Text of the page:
A certain man is holding a meeting in North Georgia. A brother steps us and says: "I met you ten years ago in Augusta, when I was seeking sanctification, and walking in the street, I asked you several questions. You simply answered me, 'Brother, just leave yourself in the hands of Jesus, and He will answer all your questions.' Your words were loaded, and in a few moments I was in spiritual liberty." There are millions of instances where words have been spoken, under the guidance of the Spirit, just in the nick of time to accomplish great results.

Another quality about loaded words is that of durability; they have in them the element of immortality. Common-place words, spoken out of the mere creature, glide away from us by the million; but certain words, appropriate to our needs, and charged with the Spirit, bury themselves in our memories, and remain fresh with us through life.

Many years ago, I met an old negro, about a hundred years old. In his conversation, he said: "Man tell something you forgit; God tell you something you no forgit!" I have often thought of that expression. If we want our prayers, or sermons, or testimonies, or written words, to abide in everlasting fruitfulness, they must be in the order of Divine will and under the impulse of the Holy Spirit. Some persons try of set purpose to speak wise and appropriate and powerful words. But all such is a failure. You can't speak loaded words by trying to, or for the occasion; it is only by having the very fountains of our being so melted and filled and united with the Holy Spirit that, without any premeditation or set purpose, every stray shot and our ordinary conversation will be just as full of holy gravity and fiery truth as our prayers and sermons. The power must be generic, and continually flowing through us from the indwelling Christ. A trifling preacher during the week cannot speak fiery and weighty words on Sunday. Let us in secret prayer bathe ourselves so long in the bright and warm presence of Jesus that when we go forth we shall unconsciously carry in our manners and words that inimitable quality of life and durability which can come alone from the Eternal One.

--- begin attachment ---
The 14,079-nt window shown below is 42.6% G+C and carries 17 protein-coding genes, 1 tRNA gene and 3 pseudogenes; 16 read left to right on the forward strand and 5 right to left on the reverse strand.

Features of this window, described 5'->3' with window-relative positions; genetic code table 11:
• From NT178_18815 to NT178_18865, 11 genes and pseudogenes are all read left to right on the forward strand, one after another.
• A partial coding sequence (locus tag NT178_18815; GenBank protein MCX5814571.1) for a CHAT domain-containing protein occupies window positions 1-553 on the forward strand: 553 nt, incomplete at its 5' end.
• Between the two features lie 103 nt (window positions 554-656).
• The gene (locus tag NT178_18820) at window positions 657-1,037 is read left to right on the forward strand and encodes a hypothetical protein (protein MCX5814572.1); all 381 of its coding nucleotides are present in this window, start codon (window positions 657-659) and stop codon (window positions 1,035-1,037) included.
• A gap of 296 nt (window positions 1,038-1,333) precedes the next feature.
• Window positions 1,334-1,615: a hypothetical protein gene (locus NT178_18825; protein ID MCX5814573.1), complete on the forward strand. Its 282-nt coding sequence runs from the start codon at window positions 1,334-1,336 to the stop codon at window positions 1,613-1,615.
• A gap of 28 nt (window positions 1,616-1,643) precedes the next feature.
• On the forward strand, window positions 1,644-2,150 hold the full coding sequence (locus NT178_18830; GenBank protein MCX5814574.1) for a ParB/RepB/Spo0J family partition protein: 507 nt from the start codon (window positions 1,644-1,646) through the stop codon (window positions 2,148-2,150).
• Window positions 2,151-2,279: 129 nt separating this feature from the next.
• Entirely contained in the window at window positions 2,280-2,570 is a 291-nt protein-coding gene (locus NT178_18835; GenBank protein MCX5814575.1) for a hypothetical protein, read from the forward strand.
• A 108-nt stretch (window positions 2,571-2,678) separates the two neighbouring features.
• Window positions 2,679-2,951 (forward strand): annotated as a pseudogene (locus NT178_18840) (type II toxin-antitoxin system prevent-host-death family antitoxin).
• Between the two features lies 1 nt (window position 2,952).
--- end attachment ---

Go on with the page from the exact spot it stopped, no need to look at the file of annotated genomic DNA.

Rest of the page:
If in the past our words have been lacking in the Divine aroma of Grace, let us go to the fountain and, by persevering prayer, get in such abiding relation with the real source of all holiness as to make our very words conductors of heavenly electricity. Our infinite, loving God will gladly utilize any little humble one on this earth as a channel of holy fire, if they will utterly yield themselves up to His will and the current of the Holy Spirit.